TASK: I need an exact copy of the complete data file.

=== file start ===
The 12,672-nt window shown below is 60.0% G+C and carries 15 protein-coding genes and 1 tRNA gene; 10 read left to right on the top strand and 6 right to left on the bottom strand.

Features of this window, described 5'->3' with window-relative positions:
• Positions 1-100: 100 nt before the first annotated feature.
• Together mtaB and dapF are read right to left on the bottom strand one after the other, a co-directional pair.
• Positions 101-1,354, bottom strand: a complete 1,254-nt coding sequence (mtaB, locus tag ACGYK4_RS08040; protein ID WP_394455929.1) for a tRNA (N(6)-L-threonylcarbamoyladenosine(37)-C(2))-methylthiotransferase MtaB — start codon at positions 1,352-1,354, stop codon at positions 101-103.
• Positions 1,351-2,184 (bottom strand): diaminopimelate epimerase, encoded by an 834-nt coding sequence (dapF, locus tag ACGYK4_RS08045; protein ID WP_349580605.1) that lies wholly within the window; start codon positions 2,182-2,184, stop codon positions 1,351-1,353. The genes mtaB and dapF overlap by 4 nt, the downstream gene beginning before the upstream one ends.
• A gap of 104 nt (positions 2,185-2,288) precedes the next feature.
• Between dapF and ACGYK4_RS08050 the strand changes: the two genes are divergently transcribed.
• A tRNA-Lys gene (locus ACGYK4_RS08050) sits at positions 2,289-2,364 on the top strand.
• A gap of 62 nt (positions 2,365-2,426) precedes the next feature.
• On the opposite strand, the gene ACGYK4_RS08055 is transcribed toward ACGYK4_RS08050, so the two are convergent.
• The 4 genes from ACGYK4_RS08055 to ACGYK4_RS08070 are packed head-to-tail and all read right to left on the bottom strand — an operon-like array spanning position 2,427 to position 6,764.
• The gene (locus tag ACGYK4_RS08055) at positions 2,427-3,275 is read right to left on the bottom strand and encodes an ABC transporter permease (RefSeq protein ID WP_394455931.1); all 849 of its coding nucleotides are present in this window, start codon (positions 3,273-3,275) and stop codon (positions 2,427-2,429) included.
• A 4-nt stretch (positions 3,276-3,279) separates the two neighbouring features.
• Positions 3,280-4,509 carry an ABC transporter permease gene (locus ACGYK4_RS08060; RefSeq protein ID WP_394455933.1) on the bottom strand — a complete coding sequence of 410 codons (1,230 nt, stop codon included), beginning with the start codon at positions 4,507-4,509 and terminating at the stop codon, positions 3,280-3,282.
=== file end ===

The 12,672-nt window shown below is 60.0% G+C and carries 15 protein-coding genes and 1 tRNA gene; 10 read left to right on the top strand and 6 right to left on the bottom strand.

Features of this window, described 5'->3' with window-relative positions:
• Positions 1-100: 100 nt before the first annotated feature.
• Together mtaB and dapF are read right to left on the bottom strand one after the other, a co-directional pair.
• Positions 101-1,354, bottom strand: a complete 1,254-nt coding sequence (mtaB, locus tag ACGYK4_RS08040; protein ID WP_394455929.1) for a tRNA (N(6)-L-threonylcarbamoyladenosine(37)-C(2))-methylthiotransferase MtaB — start codon at positions 1,352-1,354, stop codon at positions 101-103.
• Positions 1,351-2,184 (bottom strand): diaminopimelate epimerase, encoded by an 834-nt coding sequence (dapF, locus tag ACGYK4_RS08045; protein ID WP_349580605.1) that lies wholly within the window; start codon positions 2,182-2,184, stop codon positions 1,351-1,353. The genes mtaB and dapF overlap by 4 nt, the downstream gene beginning before the upstream one ends.
• A gap of 104 nt (positions 2,185-2,288) precedes the next feature.
• Between dapF and ACGYK4_RS08050 the strand changes: the two genes are divergently transcribed.
• A tRNA-Lys gene (locus ACGYK4_RS08050) sits at positions 2,289-2,364 on the top strand.
• A gap of 62 nt (positions 2,365-2,426) precedes the next feature.
• On the opposite strand, the gene ACGYK4_RS08055 is transcribed toward ACGYK4_RS08050, so the two are convergent.
• The 4 genes from ACGYK4_RS08055 to ACGYK4_RS08070 are packed head-to-tail and all read right to left on the bottom strand — an operon-like array spanning position 2,427 to position 6,764.
• The gene (locus tag ACGYK4_RS08055) at positions 2,427-3,275 is read right to left on the bottom strand and encodes an ABC transporter permease (RefSeq protein ID WP_394455931.1); all 849 of its coding nucleotides are present in this window, start codon (positions 3,273-3,275) and stop codon (positions 2,427-2,429) included.
• A 4-nt stretch (positions 3,276-3,279) separates the two neighbouring features.
• Positions 3,280-4,509 carry an ABC transporter permease gene (locus ACGYK4_RS08060; RefSeq protein ID WP_394455933.1) on the bottom strand — a complete coding sequence of 410 codons (1,230 nt, stop codon included), beginning with the start codon at positions 4,507-4,509 and terminating at the stop codon, positions 3,280-3,282.